What with all the recent excitement around Silicon Valley Bank, a couple of other bank collapses, and the Federal Reserve raising rates this week, I thought this was the perfect time to really go deep on paystubs (from a W-2 job). That’s right, I’m giving you my sizzling hot take on paystubs and why it’s awesome to analyze them.
It’s not that hard.
Most people open a paystub and look at only one number: the amount that went into their bank account. Then they either chuck it or file it away and forget about it. Don’t do that! Be a person who understands each element of your paystub because it is all about your money.
Scenario #1: You just started a new job. Naturally you are pumped the first time you get paid. You rip open that paystub and scan over the section about taxes withheld…oh dear, they aren’t withholding any state or city taxes. Solution: talk to HR to get that fixed so you don’t owe some huge bill when you file your next tax return.
Scenario #2: You got a raise at work (huzzah!) and so of course you study your paystub after the raise took effect. Oh wait, it’s the same as before the raise? Solution: talk to HR to get your money (they can give you a true-up payment next pay cycle).
Scenario #3: This year you and your spouse decided to get insurance through your spouse’s employer instead of yours, so you switch things up during open enrollment for benefits. The next year, you open your paystub and see that you are still having premiums deducted from your pay. Solution…you know it, talk to HR to get that fixed.
Scenario #4: You recently moved and the next time you get paid, you notice the old address on your paystub. Solution: Get that address updated with HR, and don’t sleep on it if you are in a new state as that could impact state income tax withholding.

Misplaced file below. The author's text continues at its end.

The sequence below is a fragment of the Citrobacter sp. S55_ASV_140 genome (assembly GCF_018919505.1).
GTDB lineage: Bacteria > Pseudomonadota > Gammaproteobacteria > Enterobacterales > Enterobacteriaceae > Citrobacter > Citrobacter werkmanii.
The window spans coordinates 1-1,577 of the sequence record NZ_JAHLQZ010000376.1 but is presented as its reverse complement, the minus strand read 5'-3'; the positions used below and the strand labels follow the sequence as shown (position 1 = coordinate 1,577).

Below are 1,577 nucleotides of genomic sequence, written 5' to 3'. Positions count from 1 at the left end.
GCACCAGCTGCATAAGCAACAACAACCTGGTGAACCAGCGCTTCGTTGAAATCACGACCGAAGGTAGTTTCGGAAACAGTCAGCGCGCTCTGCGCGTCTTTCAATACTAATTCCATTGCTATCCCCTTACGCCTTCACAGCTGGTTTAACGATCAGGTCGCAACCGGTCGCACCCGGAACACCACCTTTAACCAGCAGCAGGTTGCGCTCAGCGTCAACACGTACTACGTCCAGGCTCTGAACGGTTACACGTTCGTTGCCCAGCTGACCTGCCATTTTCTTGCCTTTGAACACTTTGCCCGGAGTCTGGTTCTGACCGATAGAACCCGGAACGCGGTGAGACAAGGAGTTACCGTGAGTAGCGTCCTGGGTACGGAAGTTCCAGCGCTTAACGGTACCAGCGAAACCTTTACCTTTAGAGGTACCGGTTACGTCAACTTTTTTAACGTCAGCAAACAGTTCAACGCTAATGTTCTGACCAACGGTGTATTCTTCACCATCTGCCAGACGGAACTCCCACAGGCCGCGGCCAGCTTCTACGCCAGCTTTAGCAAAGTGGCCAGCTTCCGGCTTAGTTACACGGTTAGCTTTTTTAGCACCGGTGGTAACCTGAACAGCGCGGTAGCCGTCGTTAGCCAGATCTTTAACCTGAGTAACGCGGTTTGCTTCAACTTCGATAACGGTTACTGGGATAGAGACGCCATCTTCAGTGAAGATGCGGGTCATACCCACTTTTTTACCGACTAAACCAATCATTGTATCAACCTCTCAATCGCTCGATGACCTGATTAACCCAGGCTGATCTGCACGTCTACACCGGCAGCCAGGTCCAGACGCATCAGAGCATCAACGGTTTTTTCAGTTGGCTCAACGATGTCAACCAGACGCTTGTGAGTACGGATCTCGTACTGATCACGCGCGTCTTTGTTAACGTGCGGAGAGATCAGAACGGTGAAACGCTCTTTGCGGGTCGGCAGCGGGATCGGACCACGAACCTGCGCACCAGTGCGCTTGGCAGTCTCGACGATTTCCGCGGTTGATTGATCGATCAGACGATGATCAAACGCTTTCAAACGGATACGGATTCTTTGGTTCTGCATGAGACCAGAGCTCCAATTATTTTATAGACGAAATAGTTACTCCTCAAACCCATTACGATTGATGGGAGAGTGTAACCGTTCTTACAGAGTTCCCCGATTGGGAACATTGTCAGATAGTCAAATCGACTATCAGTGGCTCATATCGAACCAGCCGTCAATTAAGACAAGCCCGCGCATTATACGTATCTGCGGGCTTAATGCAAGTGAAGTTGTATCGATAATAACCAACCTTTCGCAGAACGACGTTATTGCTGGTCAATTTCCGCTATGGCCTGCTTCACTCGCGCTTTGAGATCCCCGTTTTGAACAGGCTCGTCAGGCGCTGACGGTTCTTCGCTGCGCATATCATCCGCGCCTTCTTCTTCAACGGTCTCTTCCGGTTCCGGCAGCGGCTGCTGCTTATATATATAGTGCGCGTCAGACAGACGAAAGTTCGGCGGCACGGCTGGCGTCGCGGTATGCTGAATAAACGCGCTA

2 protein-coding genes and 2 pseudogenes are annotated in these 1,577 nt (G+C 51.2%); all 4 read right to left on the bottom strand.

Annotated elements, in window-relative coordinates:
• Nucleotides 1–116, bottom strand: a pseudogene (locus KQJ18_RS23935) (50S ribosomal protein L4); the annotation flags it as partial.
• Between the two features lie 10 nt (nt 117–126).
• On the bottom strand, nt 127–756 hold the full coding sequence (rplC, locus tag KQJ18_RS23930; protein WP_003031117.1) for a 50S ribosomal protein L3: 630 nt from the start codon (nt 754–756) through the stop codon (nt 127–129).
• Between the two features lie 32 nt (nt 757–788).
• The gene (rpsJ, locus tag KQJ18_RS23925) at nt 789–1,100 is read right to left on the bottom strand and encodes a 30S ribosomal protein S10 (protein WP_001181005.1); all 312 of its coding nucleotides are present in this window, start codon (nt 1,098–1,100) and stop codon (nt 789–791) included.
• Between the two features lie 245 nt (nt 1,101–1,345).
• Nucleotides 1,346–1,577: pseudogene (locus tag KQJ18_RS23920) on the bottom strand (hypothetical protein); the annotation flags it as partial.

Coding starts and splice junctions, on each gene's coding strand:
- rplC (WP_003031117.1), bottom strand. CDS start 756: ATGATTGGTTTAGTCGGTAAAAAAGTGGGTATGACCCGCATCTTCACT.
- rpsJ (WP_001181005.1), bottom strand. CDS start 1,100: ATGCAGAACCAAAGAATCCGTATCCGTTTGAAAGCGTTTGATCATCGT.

Here are things you could learn from analyzing someone’s paystub:
- Personal info: marital status (because of tax withholding impact), Social Security number, mailing address,
- Wage info: salary/hourly wage, how frequently they get paid (weekly, monthly, etc), if they got any bonus or overtime,
- Taxes withheld: Social Security and Medicare (aka “payroll taxes” aka “FICA”), federal/state/local income tax, other taxes like for paid family leave,
- Payroll deductions for employer-sponsored benefits: premiums for health/dental/vision insurance, FSA/HSA contributions, retirement plan contributions (like a 401k or 403b),
- Employer contributions to a retirement plan for that person,
- Other payroll deductions such as union dues, pre-tax transit payment, for group insurance policies,
- If they have any wage garnishment (like for unpaid child support or for debt collection),
- If they have accrued vacation/holiday/sick/personal time (not all paystubs have this), and
- If they have their net pay going into one checking account or split into multiple accounts.
Some companies automatically send an email to employees when a new paystub is available. Some have an online portal where you can go to download new paystubs. Sometimes you have to make a request to get paystubs.
I think you should carefully review your paystub whenever you start a new job, get a raise, or have a change in benefits that impact payroll deductions. Really make sure the amounts are all what you expect. For the in-between paystubs, you can do a quicker skim.
I recommend keeping copies of paystubs at least until after you’ve filed taxes for the year in question. You may need recent ones for proof of income. Personally, I keep electronic records and since my old paystubs have small file sizes (they’re 1 or 2-page pdf files), I tend to keep them indefinitely. If you have paper copies and want to get rid of them, do use a cross-cut shredder (especially if they have your Social Security number printed on them).
So there you have my hot take on paystub analysis. I hope you didn’t get a sunburn.
One reply on “The Boring Newsletter, 3/25/2023”
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